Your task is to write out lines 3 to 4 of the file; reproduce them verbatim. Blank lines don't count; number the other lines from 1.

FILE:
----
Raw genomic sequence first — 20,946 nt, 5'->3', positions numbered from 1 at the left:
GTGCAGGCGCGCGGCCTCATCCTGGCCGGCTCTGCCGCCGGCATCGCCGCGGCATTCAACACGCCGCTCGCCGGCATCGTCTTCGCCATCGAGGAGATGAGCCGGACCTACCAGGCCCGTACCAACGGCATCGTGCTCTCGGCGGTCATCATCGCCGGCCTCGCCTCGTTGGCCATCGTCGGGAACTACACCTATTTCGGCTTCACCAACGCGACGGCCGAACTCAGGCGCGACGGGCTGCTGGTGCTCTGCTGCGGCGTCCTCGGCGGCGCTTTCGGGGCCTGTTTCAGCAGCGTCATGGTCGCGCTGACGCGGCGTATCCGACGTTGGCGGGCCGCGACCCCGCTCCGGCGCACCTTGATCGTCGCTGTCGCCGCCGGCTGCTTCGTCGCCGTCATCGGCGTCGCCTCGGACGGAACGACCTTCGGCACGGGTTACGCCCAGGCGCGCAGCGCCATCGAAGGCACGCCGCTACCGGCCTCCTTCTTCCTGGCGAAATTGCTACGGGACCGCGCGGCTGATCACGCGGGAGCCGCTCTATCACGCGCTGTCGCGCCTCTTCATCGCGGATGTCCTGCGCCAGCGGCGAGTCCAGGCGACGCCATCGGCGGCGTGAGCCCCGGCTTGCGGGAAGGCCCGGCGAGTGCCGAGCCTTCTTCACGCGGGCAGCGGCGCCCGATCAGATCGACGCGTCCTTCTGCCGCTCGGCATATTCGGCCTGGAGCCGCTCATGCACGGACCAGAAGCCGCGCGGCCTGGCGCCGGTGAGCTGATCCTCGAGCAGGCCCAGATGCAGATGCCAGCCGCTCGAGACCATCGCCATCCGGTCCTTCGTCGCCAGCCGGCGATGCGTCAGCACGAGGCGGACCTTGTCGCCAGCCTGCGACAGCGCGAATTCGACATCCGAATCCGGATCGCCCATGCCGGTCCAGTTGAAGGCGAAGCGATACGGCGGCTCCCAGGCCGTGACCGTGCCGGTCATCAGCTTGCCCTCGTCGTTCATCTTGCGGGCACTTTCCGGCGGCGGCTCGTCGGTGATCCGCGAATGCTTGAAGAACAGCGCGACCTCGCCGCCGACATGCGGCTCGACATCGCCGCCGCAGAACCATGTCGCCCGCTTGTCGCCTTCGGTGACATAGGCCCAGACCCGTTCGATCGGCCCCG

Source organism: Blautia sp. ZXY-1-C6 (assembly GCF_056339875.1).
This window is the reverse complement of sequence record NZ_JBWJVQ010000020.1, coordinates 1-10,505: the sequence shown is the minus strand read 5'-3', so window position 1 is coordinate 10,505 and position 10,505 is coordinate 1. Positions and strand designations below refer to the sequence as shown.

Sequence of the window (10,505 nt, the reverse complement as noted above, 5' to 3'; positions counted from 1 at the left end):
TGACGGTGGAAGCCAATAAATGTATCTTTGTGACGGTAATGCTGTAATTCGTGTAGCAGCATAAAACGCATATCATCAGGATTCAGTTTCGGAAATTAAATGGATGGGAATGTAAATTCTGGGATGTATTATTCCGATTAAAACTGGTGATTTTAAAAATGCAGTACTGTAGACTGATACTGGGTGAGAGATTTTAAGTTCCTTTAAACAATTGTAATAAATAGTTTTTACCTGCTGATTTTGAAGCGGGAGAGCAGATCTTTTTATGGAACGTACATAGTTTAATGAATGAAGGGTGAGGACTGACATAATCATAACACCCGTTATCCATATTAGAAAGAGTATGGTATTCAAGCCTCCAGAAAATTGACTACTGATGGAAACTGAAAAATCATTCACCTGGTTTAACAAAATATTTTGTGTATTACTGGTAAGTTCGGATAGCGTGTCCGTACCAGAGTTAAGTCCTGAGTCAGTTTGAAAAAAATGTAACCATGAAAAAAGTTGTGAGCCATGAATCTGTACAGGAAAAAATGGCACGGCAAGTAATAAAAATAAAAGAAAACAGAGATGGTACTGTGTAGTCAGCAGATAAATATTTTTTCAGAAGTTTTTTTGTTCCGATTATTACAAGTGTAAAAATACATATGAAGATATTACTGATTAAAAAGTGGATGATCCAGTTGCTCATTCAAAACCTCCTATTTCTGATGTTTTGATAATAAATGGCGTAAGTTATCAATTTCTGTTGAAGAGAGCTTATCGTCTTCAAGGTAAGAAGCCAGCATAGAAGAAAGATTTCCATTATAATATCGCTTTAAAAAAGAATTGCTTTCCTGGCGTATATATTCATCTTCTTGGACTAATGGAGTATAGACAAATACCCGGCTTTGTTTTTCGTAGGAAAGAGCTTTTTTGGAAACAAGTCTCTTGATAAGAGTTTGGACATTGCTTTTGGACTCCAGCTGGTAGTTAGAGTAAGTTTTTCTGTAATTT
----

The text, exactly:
Source organism: Blautia sp. ZXY-1-C6 (assembly GCF_056339875.1).
This window is the reverse complement of sequence record NZ_JBWJVQ010000020.1, coordinates 1-10,505: the sequence shown is the minus strand read 5'-3', so window position 1 is coordinate 10,505 and position 10,505 is coordinate 1. Positions and strand designations below refer to the sequence as shown.